Ebook Price Fixing and Bad Journalism

You may have heard that the Department of Justice decided to launch antitrust litigation against Apple and some major publishers for alleged price fixing and that most of them decided on the same day to settle. The alleged sin was that Apple and the publishers decided to go with the agency pricing model in which the publishers get to set the prices for their books in the iBooks Store, while Apple takes, I believe, a 30% cut.

So late last night I read this:

How Steve Jobs Got Apple Into Trouble Over Ebooks” by Lance Ulanoff, Editor-in-Chief of +Mashable.

Wow, is this guy clueless.

And if Steve Jobs really thought Amazon screwed up, he was clueless as well. Amazon is WINNING.

Jobs pushed the agency model on the publishers? I don’t think so. They preferred that model but couldn’t get Amazon to go along with it without Apple’s help. It’s the screw-your-customers model and it wouldn’t have been good for the publishers over the long haul. They want high ebook prices so that they can hang onto their outdated IP-dependent business model of selling paperbacks and hardcovers in big box brick & mortar stores for as long as possible.

“Over the years I spoke to numerous people in the publishing industry who were somewhat shocked and not necessarily happy with this turn of events [Amazon’s low ebook prices and domination of the ebook market].”

Oh, boo hoo.

“[Best-selling author James] Patterson’s books have long been on ereaders, but back then he was clearly feeling the pinch of lost royalties as his bestsellers which once sold for over $20 at Barnes and Noble and were now selling for $9.99. Was it any wonder he was riding coach?”

I doubt he was riding coach because Amazon’s ebook pricing was preventing him from doing well financially. The guy writes (or lends his name to) and sells a shit-ton of books. If he wasn’t making out better on his ebook sales than he was on his hardcover sales, then he had a shitty contract deal with his publishers, because Amazon offers much better royalty rates for ebooks than you’ll get from a traditional publisher for hardcovers.

“Amazon’s $9.99 pricing insistence did not sit so well with government types, either. Back in 2010, the Connecticut Attorney General called Amazon’s $9.99 pricing scheme potentially anti-competitive. Certainly, undercutting brick and mortar competitors by more than half on new hardcovers made it difficult for anyone else to compete in the ebooks space.”

Oh, boo hoo. It’s not anti-competitive to offer your customers a better deal than the other guys; that’s what competition is! If you’re not going to call government officials on their ignorant bullshit, you’re not doing your job as a journalist. If you didn’t realize it was ignorant bullshit, then you shouldn’t be reporting on economic matters.

“Without Apple to force Amazon to rethink its pricing model, book publishers might have had to resort to draconian measures to stay afloat and deliver product (for all I know, they did anyway). Authors might have seen their publishing and sales platform opportunities shrink as fewer publishers took risks on unknown or no-name authors. Oh, and surely Amazon would be making less money on ebooks than it is today.”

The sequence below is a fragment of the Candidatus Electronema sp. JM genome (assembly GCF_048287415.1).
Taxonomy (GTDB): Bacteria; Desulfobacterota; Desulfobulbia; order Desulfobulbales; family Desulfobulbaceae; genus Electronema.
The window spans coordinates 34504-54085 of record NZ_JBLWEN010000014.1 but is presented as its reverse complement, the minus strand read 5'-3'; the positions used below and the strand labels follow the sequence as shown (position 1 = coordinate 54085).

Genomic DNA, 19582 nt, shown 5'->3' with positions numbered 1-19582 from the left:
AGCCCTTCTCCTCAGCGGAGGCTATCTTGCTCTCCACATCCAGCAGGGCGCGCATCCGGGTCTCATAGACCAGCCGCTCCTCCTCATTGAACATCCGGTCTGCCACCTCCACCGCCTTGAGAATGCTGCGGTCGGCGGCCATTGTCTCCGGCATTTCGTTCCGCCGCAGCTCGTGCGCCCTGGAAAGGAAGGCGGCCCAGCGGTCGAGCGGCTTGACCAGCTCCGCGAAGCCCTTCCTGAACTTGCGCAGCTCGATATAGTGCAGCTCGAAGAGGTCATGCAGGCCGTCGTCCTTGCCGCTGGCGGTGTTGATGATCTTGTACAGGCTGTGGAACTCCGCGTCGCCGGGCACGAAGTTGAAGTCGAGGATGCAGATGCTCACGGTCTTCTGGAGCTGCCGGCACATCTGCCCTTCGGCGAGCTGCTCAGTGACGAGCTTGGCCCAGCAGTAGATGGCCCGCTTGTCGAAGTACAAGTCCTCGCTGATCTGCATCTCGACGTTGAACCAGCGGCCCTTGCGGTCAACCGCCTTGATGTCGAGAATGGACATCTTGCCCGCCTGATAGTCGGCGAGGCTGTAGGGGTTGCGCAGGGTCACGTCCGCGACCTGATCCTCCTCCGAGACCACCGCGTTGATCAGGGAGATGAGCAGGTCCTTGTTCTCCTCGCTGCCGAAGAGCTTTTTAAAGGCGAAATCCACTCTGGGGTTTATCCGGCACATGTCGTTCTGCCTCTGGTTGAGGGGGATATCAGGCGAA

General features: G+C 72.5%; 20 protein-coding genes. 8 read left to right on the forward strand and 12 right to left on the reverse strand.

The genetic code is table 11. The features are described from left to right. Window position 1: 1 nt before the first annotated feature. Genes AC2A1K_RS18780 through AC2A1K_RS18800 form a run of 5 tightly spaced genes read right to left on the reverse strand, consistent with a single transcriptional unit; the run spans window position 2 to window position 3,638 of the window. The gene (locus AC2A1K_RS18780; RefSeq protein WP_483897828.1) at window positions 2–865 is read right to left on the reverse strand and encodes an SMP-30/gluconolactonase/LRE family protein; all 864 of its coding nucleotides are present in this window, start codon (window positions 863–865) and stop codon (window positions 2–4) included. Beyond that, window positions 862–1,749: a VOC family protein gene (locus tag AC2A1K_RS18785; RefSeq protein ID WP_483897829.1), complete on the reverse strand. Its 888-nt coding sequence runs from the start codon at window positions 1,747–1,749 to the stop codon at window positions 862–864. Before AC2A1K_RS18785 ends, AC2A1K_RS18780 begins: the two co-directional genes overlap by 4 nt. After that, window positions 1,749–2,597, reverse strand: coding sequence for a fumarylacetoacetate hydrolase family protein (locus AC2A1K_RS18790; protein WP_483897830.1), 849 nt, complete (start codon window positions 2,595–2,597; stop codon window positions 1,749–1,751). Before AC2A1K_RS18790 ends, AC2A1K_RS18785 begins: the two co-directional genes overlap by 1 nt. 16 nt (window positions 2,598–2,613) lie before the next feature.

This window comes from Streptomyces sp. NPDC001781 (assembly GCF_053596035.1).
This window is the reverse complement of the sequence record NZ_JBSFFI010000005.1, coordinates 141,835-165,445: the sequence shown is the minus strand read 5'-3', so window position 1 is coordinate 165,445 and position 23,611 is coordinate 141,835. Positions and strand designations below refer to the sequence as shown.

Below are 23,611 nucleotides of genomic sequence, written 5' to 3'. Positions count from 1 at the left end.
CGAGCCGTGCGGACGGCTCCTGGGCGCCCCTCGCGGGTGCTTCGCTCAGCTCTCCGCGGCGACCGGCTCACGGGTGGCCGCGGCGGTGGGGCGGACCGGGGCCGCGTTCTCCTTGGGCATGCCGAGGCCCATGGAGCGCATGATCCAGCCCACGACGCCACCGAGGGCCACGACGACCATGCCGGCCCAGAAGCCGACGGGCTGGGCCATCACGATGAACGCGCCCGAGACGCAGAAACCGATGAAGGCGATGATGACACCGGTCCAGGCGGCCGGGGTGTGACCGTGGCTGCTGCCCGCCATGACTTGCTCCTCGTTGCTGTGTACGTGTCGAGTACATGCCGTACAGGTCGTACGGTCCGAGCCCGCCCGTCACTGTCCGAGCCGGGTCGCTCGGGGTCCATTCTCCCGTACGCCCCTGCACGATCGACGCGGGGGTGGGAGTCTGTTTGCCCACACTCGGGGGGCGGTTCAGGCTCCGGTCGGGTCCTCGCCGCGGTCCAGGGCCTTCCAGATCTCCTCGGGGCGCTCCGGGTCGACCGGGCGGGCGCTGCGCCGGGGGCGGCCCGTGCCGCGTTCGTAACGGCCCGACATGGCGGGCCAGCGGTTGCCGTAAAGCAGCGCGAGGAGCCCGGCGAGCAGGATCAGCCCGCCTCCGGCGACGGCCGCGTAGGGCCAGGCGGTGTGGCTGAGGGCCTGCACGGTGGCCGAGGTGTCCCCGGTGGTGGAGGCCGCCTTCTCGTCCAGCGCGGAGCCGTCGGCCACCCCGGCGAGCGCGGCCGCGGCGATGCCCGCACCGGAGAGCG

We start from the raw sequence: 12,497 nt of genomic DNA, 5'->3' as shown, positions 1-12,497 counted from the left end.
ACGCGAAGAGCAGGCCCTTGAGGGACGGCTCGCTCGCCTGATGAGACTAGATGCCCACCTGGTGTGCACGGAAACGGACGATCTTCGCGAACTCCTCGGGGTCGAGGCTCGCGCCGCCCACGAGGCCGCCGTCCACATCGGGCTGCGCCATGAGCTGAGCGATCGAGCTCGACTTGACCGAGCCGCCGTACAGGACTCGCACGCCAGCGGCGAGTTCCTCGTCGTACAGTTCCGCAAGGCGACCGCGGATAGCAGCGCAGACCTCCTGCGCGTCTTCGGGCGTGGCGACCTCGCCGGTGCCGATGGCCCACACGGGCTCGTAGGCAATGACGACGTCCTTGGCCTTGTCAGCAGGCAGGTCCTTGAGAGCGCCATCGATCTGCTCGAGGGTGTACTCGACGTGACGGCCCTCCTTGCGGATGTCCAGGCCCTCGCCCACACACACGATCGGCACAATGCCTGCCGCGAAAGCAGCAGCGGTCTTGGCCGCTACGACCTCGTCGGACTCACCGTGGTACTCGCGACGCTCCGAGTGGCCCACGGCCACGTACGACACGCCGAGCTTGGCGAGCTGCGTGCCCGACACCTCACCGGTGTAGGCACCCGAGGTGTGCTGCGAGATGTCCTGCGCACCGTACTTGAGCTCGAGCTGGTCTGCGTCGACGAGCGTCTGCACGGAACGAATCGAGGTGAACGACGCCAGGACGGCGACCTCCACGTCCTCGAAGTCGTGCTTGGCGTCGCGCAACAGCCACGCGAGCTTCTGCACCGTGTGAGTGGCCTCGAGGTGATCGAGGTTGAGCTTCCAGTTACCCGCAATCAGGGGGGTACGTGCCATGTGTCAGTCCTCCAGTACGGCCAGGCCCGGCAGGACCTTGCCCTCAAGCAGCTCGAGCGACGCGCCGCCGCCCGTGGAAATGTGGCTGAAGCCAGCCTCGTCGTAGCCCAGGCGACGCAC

So much FAIL in this paragraph. Where to begin…

“Without Apple to force Amazon to rethink its pricing model…”

Amazon didn’t “rethink” its pricing model. It reluctantly gave in to pressure from the Big 6 and Apple. As soon as Amazon can ditch the agency model, it will.

“…book publishers might have had to resort to draconian measures to stay afloat and deliver product (for all I know, they did anyway).”

Book publishers will have to resort to draconian measures to stay afloat and deliver product anyway. They need to make radical overhauls of their organizational structure, business and distribution models, accounting practices, contract terms, and more. Apple was just helping them maintain the status quo a bit longer. This was neither a good thing for consumers nor for authors.

“Authors might have seen their publishing and sales platform opportunities shrink as fewer publishers took risks on unknown or no-name authors.”

Are you serious!?! That’s the situation today under the traditional publishing model! It’s been that way for a long time.

Amazon is disrupting the status quo, opening up new opportunities for publishers and authors. Small presses seem to be flourishing. And, thanks to Amazon, authors can now easily self-publish, reach a wide audience, and develop a steady income stream through Amazon’s Kindle Direct Publishing platform, Barnes & Noble’s Pubit!, and various other platforms. The stigma of self-publishing is disappearing. Thanks to Amazon, traditionally published authors are able to put their out-of-print backlist back into publication (if they can get the rights back from their publishers) and generate a steady income stream from books that had long since ceased to generate any income due to an antiquated business model and publisher neglect.

“Oh, and surely Amazon would be making less money on ebooks than it is today.”

Wow. Just… wow. You think major publishers going out of business wouldn’t be a boon to small presses, lead to the creation of more small presses, and swell the ranks of self-publishing authors in Amazon’s KDP program and other self-publishing platforms?

I haven’t researched the precise timing of events, but I wouldn’t be surprised if the agency-model deal between Apple and the Big 6 pushed Amazon into starting its own publishing imprints or accelerated plans it already had to do so. Likely the Big 6 encouraged Amazon to go into direct competition with them on the publishing front, either period or earlier than originally planned, thus hastening their own demise. They can’t compete with Amazon on their own turf, at least not without radical changes. Amazon has lower costs, better distribution and marketing, better data, better accounting practices, better contract terms, treats its authors better, has better customer service.

I think Amazon would do just fine without the Big 6.